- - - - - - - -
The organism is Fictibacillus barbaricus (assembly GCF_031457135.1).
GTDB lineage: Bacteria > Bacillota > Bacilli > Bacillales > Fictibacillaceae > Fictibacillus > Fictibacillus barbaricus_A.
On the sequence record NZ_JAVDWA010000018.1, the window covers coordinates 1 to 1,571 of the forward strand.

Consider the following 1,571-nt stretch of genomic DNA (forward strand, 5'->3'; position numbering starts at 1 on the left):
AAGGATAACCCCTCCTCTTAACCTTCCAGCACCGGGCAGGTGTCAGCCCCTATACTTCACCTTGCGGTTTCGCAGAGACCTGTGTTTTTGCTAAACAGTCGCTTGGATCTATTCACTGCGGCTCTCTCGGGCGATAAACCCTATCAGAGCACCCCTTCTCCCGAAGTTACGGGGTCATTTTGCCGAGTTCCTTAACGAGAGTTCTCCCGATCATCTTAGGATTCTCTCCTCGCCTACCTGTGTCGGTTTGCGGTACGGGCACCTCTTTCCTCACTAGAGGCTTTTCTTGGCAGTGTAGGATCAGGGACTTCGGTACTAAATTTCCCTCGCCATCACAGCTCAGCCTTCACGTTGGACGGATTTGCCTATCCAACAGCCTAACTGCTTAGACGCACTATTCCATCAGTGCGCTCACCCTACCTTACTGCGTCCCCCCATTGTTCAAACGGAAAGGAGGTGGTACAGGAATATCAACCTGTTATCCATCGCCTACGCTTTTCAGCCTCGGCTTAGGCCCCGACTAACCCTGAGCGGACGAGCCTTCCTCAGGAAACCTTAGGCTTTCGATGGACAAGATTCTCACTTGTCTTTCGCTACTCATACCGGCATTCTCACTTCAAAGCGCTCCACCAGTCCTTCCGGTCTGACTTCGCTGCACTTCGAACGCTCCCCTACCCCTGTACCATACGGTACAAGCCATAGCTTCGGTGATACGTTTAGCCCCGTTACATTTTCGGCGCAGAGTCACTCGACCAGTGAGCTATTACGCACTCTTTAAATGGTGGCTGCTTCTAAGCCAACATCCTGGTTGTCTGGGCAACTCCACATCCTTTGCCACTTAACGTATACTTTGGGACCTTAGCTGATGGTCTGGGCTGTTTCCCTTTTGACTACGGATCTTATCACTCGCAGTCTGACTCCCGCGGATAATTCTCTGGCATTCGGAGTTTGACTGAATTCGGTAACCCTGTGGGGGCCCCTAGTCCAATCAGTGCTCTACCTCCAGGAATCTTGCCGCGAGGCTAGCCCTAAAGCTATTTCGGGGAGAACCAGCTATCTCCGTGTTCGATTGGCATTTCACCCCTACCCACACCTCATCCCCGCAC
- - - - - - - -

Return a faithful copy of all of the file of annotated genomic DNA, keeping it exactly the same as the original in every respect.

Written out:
The organism is Fictibacillus barbaricus (assembly GCF_031457135.1).
GTDB lineage: Bacteria > Bacillota > Bacilli > Bacillales > Fictibacillaceae > Fictibacillus > Fictibacillus barbaricus_A.
On the sequence record NZ_JAVDWA010000018.1, the window covers coordinates 1 to 1,571 of the forward strand.

Consider the following 1,571-nt stretch of genomic DNA (forward strand, 5'->3'; position numbering starts at 1 on the left):
AAGGATAACCCCTCCTCTTAACCTTCCAGCACCGGGCAGGTGTCAGCCCCTATACTTCACCTTGCGGTTTCGCAGAGACCTGTGTTTTTGCTAAACAGTCGCTTGGATCTATTCACTGCGGCTCTCTCGGGCGATAAACCCTATCAGAGCACCCCTTCTCCCGAAGTTACGGGGTCATTTTGCCGAGTTCCTTAACGAGAGTTCTCCCGATCATCTTAGGATTCTCTCCTCGCCTACCTGTGTCGGTTTGCGGTACGGGCACCTCTTTCCTCACTAGAGGCTTTTCTTGGCAGTGTAGGATCAGGGACTTCGGTACTAAATTTCCCTCGCCATCACAGCTCAGCCTTCACGTTGGACGGATTTGCCTATCCAACAGCCTAACTGCTTAGACGCACTATTCCATCAGTGCGCTCACCCTACCTTACTGCGTCCCCCCATTGTTCAAACGGAAAGGAGGTGGTACAGGAATATCAACCTGTTATCCATCGCCTACGCTTTTCAGCCTCGGCTTAGGCCCCGACTAACCCTGAGCGGACGAGCCTTCCTCAGGAAACCTTAGGCTTTCGATGGACAAGATTCTCACTTGTCTTTCGCTACTCATACCGGCATTCTCACTTCAAAGCGCTCCACCAGTCCTTCCGGTCTGACTTCGCTGCACTTCGAACGCTCCCCTACCCCTGTACCATACGGTACAAGCCATAGCTTCGGTGATACGTTTAGCCCCGTTACATTTTCGGCGCAGAGTCACTCGACCAGTGAGCTATTACGCACTCTTTAAATGGTGGCTGCTTCTAAGCCAACATCCTGGTTGTCTGGGCAACTCCACATCCTTTGCCACTTAACGTATACTTTGGGACCTTAGCTGATGGTCTGGGCTGTTTCCCTTTTGACTACGGATCTTATCACTCGCAGTCTGACTCCCGCGGATAATTCTCTGGCATTCGGAGTTTGACTGAATTCGGTAACCCTGTGGGGGCCCCTAGTCCAATCAGTGCTCTACCTCCAGGAATCTTGCCGCGAGGCTAGCCCTAAAGCTATTTCGGGGAGAACCAGCTATCTCCGTGTTCGATTGGCATTTCACCCCTACCCACACCTCATCCCCGCAC